Friday, March 30, 2007

When selecting books...

Stanley Fish had a piece this week in the New York Times (and also discussed yesterday on NPR) about choosing books in the few minutes before boarding a plane. He mentioned that he reads the opening sentence or two of a book to make a quick selection.

I've long used this practice, in addition to reading about the author, when making any purchase though I often tend to keep reading, sometimes through the first chapter, as I stand next to the bookshelf. As a rule, I try never to rush through the purchase of books. Thought I'd share the most recent purchases from Half-Price Books based on that criteria.
"It was inevitable: the scent of bitter almonds always reminded him of the fate of unrequited love." — Love in the Time of Cholera by Gabriel Garcia Marquez

Many years ago I read "One Hundred Years of Solitude" and it remains high on my list of all-time favorite works of fiction. I read that first beautiful sentence (and on to the entire first chapter) and was hooked.
"In the town there were two mutes, and they were always together." — The Heart is a Lonely Hunter by Carson McCullers

I'm definitely in a southern Gothic fiction mode right now, relishing the stories of southern eccentrics. I remember Frances Mayes telling me during an interview that the south "values its eccentrics." I read on and learned that one of the mutes was an "obese and dreamy Greek" and the other was simply "tall."
"The grandmother didn't want to go to Florida." — A Good Man is Hard to Find and Other Stories by Flannery O'Connor

I'm nearly finished with this book and will likely finish over the weekend. As I finished a short story before bed last night I was thinking about how brief a period of time each one encompasses—mere minutes in some cases. A good writing lesson there on narrowing your focus.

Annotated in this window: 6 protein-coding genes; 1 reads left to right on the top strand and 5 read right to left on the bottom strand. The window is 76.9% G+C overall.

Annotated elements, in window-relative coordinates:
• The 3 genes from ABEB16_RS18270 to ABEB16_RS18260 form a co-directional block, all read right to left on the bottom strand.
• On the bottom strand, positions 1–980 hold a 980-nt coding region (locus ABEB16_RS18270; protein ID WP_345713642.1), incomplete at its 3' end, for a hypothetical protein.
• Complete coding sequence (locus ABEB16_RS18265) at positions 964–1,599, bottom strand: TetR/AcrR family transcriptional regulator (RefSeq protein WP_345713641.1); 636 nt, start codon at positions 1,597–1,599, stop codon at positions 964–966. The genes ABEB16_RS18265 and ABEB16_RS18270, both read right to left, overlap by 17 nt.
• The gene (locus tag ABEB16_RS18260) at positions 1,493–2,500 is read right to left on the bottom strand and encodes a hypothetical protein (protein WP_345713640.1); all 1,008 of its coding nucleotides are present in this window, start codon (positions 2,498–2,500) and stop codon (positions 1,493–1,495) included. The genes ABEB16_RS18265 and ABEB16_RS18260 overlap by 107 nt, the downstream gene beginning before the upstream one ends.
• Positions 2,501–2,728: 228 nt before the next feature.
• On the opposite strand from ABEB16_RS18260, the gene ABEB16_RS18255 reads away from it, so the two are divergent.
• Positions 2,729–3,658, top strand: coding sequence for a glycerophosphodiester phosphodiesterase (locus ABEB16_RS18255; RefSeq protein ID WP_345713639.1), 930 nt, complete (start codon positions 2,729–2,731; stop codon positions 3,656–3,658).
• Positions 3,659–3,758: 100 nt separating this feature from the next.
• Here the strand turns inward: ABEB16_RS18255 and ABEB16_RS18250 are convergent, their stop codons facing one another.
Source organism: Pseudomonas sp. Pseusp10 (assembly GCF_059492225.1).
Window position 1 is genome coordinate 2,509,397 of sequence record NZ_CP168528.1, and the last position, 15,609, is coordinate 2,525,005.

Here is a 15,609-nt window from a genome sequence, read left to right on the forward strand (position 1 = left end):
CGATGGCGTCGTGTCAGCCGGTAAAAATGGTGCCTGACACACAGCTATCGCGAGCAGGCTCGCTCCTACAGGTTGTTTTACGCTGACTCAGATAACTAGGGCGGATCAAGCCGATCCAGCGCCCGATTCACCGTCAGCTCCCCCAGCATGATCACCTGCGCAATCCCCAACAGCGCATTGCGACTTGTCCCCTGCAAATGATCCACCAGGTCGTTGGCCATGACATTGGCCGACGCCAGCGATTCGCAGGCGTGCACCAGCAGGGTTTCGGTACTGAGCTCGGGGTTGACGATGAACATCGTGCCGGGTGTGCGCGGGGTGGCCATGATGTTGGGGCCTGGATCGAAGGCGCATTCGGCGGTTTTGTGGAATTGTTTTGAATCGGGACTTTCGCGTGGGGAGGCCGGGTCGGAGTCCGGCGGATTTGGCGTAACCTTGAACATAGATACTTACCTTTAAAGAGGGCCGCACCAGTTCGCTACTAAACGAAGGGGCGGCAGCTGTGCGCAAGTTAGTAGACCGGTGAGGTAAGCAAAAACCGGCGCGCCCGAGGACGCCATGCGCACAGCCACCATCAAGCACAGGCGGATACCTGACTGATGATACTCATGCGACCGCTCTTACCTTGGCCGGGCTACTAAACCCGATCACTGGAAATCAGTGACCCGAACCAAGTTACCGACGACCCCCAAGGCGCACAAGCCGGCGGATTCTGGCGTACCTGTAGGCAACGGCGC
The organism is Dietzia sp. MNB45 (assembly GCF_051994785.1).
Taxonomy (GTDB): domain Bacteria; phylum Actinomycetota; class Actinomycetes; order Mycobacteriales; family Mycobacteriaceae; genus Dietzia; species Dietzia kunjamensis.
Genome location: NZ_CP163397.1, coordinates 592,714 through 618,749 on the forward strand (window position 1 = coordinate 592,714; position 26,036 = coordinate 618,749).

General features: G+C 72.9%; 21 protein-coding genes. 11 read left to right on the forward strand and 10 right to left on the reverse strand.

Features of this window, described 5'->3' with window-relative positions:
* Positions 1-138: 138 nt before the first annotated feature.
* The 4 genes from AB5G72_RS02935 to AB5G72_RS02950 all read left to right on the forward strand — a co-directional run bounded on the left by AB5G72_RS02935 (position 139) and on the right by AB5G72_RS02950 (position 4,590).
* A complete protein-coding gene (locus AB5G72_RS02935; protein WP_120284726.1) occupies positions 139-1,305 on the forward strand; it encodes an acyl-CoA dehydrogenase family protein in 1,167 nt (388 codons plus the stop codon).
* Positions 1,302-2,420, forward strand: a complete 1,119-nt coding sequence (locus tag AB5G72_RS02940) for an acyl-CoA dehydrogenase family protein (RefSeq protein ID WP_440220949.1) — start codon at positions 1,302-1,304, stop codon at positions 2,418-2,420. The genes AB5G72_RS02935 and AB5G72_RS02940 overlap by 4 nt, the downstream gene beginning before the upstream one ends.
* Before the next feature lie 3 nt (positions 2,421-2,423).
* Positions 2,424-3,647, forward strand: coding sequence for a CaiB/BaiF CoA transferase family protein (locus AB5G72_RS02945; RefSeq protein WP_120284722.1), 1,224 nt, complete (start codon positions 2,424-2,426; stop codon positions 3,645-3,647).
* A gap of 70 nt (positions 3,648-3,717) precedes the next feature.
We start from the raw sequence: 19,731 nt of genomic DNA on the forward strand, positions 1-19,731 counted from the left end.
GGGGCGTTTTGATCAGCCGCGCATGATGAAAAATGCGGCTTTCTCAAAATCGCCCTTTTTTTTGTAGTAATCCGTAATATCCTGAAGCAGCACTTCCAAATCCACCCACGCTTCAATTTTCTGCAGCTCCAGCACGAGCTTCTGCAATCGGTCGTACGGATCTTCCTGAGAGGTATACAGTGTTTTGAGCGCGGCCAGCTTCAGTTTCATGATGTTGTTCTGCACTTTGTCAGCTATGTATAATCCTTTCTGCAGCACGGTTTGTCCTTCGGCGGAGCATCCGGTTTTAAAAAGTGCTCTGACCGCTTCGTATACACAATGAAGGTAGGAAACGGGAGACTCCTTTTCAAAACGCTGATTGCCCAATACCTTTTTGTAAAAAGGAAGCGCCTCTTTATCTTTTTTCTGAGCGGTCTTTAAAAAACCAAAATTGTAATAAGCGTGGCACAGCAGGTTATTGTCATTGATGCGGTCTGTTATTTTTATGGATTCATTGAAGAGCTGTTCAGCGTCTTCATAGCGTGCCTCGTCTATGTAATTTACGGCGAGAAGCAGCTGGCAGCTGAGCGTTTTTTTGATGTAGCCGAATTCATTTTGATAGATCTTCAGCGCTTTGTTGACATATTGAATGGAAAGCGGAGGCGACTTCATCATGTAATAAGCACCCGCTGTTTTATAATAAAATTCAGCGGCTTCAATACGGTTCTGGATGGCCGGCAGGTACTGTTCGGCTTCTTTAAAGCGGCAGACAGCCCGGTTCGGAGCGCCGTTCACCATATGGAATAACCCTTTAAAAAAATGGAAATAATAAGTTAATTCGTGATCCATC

"A nurse held the door open for them" — The Optimist's Daughter by Eudora Welty

Okay, so that sentence didn't sell me on this book -- Eudora Welty sold me on this book. She's a master storyteller and one of the first southern writers I connected with while still in college. Somewhere in my basement archives is a book of contemporary narrative nonfiction that contained my first taste of her writing. I can add this one to my collection of Pulitzer Prize-winning fiction by women.


We leave for Florida next Thursday afternoon and I'm already dreaming of the sun, sea and sand. Didn't realize how much I needed the vacation until the family talked me into going. Now, on this Friday morning, it's all I can do to keep my thoughts focused on work instead of salty gulf breezes, warm sunshine on my face and white sugary sand you can bury your feet in.

I'm thinking now that I don't have enough reading material. Good thing I'm going to Columbus later today. My sister and I plan to make a trip to The Book Loft where I'll likely add to my vacation reading pile. Any recommendations? If so, please share the opening sentence.

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